Robin Zheng, the most powerful capitalist in the world

Robin Zheng, the most powerful capitalist in the world

The Chinese magnate controls the world market for electric batteries, dominates that of electric cars, while Hungary enters the scene!

Forget Elon Musk. The most important man in world capitalism is called Yu Qun Zeng, Robin Zeng for Western friends.

According to the Italian Corriere Della Sera “he will soon make a difference in our lives, but little is known about him. He is 55 years old, resides (officially) in Hong Kong, holds a doctorate in physics from the Chinese Academy of Sciences, is estimated between thirty and forty billion dollars (37th in the world), and is the founder, executive chairman and majority shareholder of Contemporary Amperex Technology Ltd (Catl).

His company controls more than a third of the global market for electric batteries and is the main supplier of so-called “capitalist giants” of the 20th century like Ford or BMW, but also… champions of the 21st century like Tesla. .

All of this seems extremely important. According to the International Energy Agency (IEA), global spending on electric cars reached nearly $500 billion last year.

This is a 50% increase from 2021. This year will certainly see even more growth.

While many dream of biofuels, in the last months of 2022 the share of battery-powered cars registered in Europe (not to mention hybrids) has far exceeded that of diesel.

Today, the diesel is tainted by the scandals of Volkswagen, which postponed emissions tests to hide the “seniority” of its model in the face of climate challenges.

Lithium battery cars now represent the majority of models sold in Europe, but Europe is nothing: half of the almost thirty million models currently on the market are in China.

Whatever the European directives say, in a few years new cars running only on petrol or diesel will be rare.

We are facing a revolution that is not only technological or of an industrial model. It also affects Europe’s trade flows and challenges our destiny as an advanced society.

However, we are about to submit to the mysterious, yet brilliant Robin Zeng. An entrepreneur with a doctorate in physics whose Chinese name only appears on the web when searching for patent citations. A man who founded his first lithium battery company at a young age, sold it to a Japanese electronics multinational, then launched a spin-off that is now the world champion in technology right now .

In the past, Europe had a huge surplus, selling the Chinese a quarter of five or six billion euros worth of cars (including Italian parts for German cars) while importing almost nothing.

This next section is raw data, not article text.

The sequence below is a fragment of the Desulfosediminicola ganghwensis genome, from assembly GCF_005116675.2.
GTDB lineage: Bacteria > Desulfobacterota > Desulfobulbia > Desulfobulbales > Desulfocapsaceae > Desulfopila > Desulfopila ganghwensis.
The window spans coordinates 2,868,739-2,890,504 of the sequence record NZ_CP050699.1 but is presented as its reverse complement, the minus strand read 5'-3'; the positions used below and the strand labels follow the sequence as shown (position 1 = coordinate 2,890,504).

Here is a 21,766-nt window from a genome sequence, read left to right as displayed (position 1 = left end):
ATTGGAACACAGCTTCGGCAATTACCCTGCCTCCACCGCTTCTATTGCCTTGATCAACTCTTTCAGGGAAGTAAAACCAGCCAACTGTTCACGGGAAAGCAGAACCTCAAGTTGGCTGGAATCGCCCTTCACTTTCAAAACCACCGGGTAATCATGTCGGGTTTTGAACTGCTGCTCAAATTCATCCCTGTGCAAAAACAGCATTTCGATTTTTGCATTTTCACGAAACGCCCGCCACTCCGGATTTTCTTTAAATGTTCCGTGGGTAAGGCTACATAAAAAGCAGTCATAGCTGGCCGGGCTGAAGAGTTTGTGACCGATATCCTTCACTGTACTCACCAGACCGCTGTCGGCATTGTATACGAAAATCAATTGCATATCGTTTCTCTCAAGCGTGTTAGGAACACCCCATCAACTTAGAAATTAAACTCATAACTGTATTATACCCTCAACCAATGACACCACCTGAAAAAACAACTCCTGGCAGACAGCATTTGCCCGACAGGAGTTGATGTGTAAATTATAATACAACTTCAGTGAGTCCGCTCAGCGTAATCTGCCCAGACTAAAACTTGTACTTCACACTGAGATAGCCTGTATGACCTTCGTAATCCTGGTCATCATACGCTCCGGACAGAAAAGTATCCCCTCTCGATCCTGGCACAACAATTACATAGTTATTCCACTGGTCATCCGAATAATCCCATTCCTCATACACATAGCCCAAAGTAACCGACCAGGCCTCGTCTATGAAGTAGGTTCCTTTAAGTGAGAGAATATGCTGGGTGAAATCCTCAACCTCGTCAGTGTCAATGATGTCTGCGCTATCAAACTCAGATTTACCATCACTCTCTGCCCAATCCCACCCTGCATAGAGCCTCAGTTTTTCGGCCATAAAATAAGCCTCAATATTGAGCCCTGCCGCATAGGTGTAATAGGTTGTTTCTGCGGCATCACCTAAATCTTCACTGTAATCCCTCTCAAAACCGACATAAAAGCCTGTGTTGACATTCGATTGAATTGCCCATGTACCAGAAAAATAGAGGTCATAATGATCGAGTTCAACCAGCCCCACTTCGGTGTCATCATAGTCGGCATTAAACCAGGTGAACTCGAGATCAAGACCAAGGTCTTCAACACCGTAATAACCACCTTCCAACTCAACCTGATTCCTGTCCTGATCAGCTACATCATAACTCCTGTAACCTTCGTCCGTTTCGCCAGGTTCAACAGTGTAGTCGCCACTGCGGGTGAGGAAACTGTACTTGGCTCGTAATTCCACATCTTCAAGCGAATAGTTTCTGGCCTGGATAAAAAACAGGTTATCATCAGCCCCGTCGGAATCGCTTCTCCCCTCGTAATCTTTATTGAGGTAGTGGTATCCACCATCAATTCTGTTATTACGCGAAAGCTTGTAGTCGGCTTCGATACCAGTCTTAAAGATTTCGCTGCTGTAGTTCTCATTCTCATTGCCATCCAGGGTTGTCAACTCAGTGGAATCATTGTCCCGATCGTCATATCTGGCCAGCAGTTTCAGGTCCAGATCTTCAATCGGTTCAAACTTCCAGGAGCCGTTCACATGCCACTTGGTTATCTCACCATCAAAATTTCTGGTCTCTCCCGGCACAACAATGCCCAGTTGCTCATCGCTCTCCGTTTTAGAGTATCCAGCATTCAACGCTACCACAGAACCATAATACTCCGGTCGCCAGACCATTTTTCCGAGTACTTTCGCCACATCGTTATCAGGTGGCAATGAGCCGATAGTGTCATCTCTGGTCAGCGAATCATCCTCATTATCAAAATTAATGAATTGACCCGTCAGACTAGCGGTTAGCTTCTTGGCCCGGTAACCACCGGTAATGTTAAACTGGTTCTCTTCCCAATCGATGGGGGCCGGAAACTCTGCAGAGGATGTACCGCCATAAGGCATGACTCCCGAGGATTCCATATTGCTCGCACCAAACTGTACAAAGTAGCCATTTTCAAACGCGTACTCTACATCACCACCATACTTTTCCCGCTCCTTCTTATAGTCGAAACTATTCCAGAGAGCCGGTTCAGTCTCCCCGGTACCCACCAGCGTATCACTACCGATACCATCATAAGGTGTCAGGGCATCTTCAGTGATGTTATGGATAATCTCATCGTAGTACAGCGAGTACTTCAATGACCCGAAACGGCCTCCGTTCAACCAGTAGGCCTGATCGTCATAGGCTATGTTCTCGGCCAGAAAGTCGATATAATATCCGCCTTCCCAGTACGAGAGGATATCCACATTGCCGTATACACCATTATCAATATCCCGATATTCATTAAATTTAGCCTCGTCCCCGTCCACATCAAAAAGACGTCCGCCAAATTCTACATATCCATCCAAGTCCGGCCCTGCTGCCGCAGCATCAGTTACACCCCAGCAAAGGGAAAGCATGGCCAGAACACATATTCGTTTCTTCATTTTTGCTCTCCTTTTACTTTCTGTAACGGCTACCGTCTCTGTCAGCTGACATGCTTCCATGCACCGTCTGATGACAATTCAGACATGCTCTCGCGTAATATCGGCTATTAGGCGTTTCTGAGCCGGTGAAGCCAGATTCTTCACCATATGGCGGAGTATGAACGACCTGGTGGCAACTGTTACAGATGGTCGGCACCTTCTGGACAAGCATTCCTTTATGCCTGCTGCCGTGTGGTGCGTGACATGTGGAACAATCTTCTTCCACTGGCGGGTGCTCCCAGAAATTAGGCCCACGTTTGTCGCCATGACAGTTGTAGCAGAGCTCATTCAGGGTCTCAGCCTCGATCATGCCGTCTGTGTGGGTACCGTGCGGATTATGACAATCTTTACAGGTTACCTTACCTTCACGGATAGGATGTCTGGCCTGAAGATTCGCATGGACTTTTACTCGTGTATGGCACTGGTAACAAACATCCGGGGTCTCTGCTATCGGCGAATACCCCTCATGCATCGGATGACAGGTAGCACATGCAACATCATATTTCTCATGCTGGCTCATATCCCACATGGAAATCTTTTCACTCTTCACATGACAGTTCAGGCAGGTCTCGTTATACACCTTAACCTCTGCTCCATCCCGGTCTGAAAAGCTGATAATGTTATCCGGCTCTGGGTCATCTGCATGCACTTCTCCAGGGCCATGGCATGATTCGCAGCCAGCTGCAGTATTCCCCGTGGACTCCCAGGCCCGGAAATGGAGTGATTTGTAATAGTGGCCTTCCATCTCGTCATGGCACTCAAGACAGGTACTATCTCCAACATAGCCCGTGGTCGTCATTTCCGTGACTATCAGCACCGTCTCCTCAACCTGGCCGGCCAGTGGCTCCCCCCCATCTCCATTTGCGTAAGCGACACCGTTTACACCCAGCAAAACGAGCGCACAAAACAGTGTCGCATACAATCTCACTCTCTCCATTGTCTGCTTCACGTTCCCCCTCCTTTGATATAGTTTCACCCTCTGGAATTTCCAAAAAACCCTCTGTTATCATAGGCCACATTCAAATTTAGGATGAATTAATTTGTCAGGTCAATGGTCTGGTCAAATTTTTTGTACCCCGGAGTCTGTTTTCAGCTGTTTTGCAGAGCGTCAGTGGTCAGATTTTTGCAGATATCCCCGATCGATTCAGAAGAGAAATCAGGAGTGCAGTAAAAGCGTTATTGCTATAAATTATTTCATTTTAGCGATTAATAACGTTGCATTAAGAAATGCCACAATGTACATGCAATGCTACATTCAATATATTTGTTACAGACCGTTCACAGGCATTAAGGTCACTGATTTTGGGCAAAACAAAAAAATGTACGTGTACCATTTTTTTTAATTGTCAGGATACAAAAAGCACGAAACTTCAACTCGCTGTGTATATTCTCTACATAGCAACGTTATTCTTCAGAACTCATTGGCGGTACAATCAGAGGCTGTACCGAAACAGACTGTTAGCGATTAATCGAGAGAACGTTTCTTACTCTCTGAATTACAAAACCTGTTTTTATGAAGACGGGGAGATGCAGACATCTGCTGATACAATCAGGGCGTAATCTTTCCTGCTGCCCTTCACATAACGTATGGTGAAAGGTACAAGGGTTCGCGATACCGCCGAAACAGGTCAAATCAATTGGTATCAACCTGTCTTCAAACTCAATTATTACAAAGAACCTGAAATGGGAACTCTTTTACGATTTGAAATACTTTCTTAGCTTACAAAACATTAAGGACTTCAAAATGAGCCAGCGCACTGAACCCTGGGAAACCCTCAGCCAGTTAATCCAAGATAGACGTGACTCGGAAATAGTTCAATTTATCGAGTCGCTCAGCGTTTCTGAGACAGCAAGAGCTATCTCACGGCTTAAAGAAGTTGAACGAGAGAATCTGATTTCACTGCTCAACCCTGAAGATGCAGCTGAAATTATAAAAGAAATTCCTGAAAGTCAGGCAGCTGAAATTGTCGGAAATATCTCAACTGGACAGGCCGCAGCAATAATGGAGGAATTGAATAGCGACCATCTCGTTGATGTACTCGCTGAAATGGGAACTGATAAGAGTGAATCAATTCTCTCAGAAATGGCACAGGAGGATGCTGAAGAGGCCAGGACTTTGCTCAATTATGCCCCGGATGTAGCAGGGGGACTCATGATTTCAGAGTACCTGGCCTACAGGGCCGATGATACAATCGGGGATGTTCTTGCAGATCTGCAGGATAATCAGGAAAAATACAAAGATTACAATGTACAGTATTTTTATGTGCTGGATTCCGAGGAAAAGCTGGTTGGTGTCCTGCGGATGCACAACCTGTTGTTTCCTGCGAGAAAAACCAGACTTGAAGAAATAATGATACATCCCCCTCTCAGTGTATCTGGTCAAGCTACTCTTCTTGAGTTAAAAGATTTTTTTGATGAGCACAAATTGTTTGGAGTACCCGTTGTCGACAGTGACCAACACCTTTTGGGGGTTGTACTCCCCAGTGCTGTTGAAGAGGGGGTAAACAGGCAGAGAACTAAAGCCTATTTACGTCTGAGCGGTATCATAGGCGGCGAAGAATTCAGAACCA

Today, Europe is still profitable, but China exports battery electric cars to the EU at around ten times the value of the reverse.

In terms of new technologies imposed, in an area once dominated by Europe, we are clearly in a trade deficit. We only remain surplus in declining technologies. Meanwhile, China has gone from exporting cars to the world worth $15 billion in the 2021 quarter to exporting $70 billion today.

The role of Hungary in the European market

As for us Europeans, we are so behind that we don’t even understand what is happening around us. It’s not just that six of the top ten electric battery manufacturers are Chinese, three are South Korean and one is Japanese. What is even more important is how they move around Europe.

In recent years, four of these producers have announced more than eleven billion euros of “greenfield” investments (i.e. factories from… nothing) in a single country of the European Union. : the allegedly illiberal and pro-Russian Hungary of Viktor Orbán, who is working to make Hungary the center of electric batteries in Europe, on which large groups such as Volkswagen, BMW and Daimler will depend.

It goes without saying that the investments are led by the 7.3 billion Catl… Robin Zang.

In three or four years, Orban’s Hungary has attracted more foreign technology investment than a country like Italy has ever had in its history.

But Italy is only a particularly striking case of the lack of vision from which all of Western Europe suffers. And batteries are an example of more general techno-industrial backwardness in this corner of the world.

It’s about knowing how to invest even with less anticipation than that of Robin Zang.”

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